The king Gustav III viewed coffee consumption as a threat to the public health and was determined to prove its negative effects. It is said that he decided to carry out an experiment on two prisoners. Two twins had been tried for the crimes they had committed and condemned to death. Their sentences were commuted to life imprisonment on the condition that one of the twins drank three pots of coffee every day while the other drank the same amount of tea, and this for the rest of their lives, in order to see if the coffee affected their life expectancy. Unfortunately the king died before the final result of his experiment: the first twin died at the age of 83 and he was the one who drank tea!
Barstow Desert Dispatch - Jan 7, 1991
Wikipedia notes that the authenticity of the coffee experiment story has been questioned. Though it doesn't say why.
As far as I can tell, the earliest English-language reference to the story appeared in a 1937 issue of The Science News-Letter. This account was then widely reprinted in newspapers (see below).
The Science News-Letter attributed the information to the Swedish-born botanist Bror Eric Dahlgren, who was a curator at the Field Museum in Chicago. Dahlgren did author a 1938 pamphlet about the history of coffee, which you can read online at the Biodiversity Heritage Library, but it doesn't include the story of King Gustav. I can't locate where else Dahlgren might have told the story of the coffee experiment, which makes it impossible to check his references.
A 44-year-old man presented in May, 2001, with muscle cramps. He had no medical history of note, but volunteered the fact that he had been drinking up to 4 L of black tea per day over the past 25 years. His preferred brand was GoldTeefix (Tekanne, Salzburg, Austria). Since this type of tea had given him occasional gastric pain, he changed to Earl Grey (Twinings & Company, London, UK), which he thought would be less harmful to his stomach. 1 week after the change, he noticed repeated muscle cramps for some seconds in his right foot. The longer he drank Earl Grey tea, the more intense the muscle cramps became.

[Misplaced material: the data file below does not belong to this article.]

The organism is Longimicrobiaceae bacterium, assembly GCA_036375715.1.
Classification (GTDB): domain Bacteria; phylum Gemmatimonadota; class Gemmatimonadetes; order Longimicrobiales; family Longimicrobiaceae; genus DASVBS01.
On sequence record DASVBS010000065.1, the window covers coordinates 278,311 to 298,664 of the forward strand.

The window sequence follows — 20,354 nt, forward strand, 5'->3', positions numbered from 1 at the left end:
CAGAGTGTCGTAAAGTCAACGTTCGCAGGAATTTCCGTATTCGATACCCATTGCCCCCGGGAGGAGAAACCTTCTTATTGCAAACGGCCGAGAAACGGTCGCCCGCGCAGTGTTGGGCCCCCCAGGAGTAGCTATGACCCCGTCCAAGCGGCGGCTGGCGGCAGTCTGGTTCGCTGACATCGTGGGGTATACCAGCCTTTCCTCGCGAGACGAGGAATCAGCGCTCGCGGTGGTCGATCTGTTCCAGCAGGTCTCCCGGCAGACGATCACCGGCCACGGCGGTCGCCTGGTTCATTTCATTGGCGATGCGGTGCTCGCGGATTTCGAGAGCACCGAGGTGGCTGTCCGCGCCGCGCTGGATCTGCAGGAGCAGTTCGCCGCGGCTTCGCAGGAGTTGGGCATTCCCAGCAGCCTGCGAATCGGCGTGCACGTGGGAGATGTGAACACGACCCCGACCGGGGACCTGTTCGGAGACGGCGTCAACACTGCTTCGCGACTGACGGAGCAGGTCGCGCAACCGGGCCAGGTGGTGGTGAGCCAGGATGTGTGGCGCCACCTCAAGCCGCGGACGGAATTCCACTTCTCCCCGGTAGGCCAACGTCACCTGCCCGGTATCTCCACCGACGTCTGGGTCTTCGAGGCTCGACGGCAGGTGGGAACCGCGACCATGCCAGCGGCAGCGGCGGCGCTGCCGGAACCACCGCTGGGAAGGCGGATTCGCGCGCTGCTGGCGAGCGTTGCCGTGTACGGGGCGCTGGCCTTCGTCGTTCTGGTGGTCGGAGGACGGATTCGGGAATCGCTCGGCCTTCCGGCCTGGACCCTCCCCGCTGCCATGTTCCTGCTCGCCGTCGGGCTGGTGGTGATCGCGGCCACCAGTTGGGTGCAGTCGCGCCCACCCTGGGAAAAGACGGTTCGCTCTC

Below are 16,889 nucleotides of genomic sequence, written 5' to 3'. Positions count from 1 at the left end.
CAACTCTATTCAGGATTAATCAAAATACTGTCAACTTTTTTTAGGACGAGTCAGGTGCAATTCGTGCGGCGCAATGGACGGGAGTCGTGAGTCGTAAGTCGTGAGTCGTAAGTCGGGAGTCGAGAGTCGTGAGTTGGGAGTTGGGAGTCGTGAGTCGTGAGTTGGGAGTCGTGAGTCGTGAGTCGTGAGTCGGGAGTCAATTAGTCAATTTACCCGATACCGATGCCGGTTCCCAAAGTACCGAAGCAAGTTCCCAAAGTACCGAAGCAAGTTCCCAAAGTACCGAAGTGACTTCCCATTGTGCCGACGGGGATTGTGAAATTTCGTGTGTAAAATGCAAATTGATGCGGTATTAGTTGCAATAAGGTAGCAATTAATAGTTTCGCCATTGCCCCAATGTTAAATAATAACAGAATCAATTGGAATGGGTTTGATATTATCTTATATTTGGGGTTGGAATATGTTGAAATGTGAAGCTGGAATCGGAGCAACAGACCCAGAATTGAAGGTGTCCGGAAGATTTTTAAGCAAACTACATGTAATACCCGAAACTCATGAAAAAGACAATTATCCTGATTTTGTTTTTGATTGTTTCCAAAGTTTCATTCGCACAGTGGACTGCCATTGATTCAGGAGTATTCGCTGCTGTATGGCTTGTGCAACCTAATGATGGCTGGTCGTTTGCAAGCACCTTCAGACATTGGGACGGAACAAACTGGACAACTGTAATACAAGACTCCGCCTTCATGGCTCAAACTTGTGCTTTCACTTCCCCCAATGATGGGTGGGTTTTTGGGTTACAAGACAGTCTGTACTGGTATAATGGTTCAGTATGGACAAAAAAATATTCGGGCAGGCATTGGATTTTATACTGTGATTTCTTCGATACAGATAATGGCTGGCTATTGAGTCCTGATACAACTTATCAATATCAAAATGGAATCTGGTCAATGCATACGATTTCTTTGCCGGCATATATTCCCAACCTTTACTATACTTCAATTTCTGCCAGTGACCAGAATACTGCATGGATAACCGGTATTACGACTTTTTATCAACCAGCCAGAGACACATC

After 3 weeks, they also occurred in the left foot. After 5 weeks, muscle cramps had spread towards the hands and the right calf. Occasionally, he observed fasciculations of the right adductor pollicis and gastrocnemius. Additionally, he noted distal paraesthesias in all limbs, and a feeling of pressure in his eyes, associated with blurred vision, particularly in darkness...
The patient assumed that there was a relation between his symptoms and his tea consumption, and stopped drinking Earl Grey after 5 months, reverting to pure black tea again. Within 1 week, his symptoms had completely disappeared. Symptoms also remained absent if he completely withdrew from tea, which he did in the nature of experiment, for about a week. He found that his symptoms did not recur as long as he consumed no more than 1 L of Earl Grey daily.
When last seen in November, 2001, neurological examination, nerve conduction studies, and electromyography were normal. He was still drinking 2 L of plain black tea daily (his entire fluid intake), and had no complaints.
The moral of his story is that 2 liters of tea a day is apparently fine. But 4 liters is asking for trouble.
The French scholar Arsene Thiebaud de Berneaud liked his coffee black. So much so that he "opposed with ferocity the then comparatively new custom of adding milk or cream to black coffee."
"He seems to have had an obsession that all mixtures of fluids were injurious... Sustained by this preconceived notion, he was able to publish a long diatribe in 1826, in which he accuses cafe au lait of causing almost every derangement known to medicine."
I've been able to find almost no other information about de Berneaud, so this one odd theory seems to be the most enduring thing he left behind.
Nordic entrepreneur Jakutyte is trying to launch a new product on Kickstarter. It's coffee for dogs. Or, as she's calling it, "Rooffee." She came up with that name, she said, by combining the words roots and coffee. (Surprised me it wasn't Wroof and coffee... but that would be Wrooffee.) She swears she didn't know there's a date-rape drug called roofies. She's posted an update on her Kickstarter page saying she's gonna change the name... but hasn't decided to what yet.
Her coffee for dogs doesn't actually contain any coffee. She says it's "a coffee type of drink made from Nordic wild roots containing no agricultural chemicals or pesticides, no caffeine, and no other nonsense." So it's actually brown liquid for dogs.
Paul Di Filippo
Paul has been paid to put weird ideas into fictional form for over thirty years, in his career as a noted science fiction writer. He has recently begun blogging on many curious topics with three fellow writers at The Inferior 4+1.